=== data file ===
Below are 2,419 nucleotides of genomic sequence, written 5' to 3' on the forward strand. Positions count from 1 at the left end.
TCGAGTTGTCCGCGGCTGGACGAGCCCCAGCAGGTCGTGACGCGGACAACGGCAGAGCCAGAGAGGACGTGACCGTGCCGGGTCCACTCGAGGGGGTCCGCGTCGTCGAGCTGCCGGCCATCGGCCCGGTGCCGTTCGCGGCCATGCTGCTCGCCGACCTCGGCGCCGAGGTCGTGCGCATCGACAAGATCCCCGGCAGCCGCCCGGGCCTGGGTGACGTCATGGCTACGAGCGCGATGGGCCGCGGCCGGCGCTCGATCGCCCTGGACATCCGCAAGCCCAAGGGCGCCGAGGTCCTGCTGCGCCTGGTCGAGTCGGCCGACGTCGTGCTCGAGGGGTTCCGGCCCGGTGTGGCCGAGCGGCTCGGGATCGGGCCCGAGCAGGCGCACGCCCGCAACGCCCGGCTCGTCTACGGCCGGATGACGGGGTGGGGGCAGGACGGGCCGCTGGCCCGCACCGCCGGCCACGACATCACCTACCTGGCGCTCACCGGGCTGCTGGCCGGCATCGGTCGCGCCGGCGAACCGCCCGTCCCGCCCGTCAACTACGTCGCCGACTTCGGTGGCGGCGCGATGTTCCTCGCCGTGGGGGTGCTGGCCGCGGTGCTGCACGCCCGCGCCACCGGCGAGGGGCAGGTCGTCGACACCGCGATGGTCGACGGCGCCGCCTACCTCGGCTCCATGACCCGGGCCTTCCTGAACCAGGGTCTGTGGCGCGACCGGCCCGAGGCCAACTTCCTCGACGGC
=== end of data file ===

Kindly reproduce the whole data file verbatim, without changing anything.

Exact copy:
Below are 2,419 nucleotides of genomic sequence, written 5' to 3' on the forward strand. Positions count from 1 at the left end.
TCGAGTTGTCCGCGGCTGGACGAGCCCCAGCAGGTCGTGACGCGGACAACGGCAGAGCCAGAGAGGACGTGACCGTGCCGGGTCCACTCGAGGGGGTCCGCGTCGTCGAGCTGCCGGCCATCGGCCCGGTGCCGTTCGCGGCCATGCTGCTCGCCGACCTCGGCGCCGAGGTCGTGCGCATCGACAAGATCCCCGGCAGCCGCCCGGGCCTGGGTGACGTCATGGCTACGAGCGCGATGGGCCGCGGCCGGCGCTCGATCGCCCTGGACATCCGCAAGCCCAAGGGCGCCGAGGTCCTGCTGCGCCTGGTCGAGTCGGCCGACGTCGTGCTCGAGGGGTTCCGGCCCGGTGTGGCCGAGCGGCTCGGGATCGGGCCCGAGCAGGCGCACGCCCGCAACGCCCGGCTCGTCTACGGCCGGATGACGGGGTGGGGGCAGGACGGGCCGCTGGCCCGCACCGCCGGCCACGACATCACCTACCTGGCGCTCACCGGGCTGCTGGCCGGCATCGGTCGCGCCGGCGAACCGCCCGTCCCGCCCGTCAACTACGTCGCCGACTTCGGTGGCGGCGCGATGTTCCTCGCCGTGGGGGTGCTGGCCGCGGTGCTGCACGCCCGCGCCACCGGCGAGGGGCAGGTCGTCGACACCGCGATGGTCGACGGCGCCGCCTACCTCGGCTCCATGACCCGGGCCTTCCTGAACCAGGGTCTGTGGCGCGACCGGCCCGAGGCCAACTTCCTCGACGGC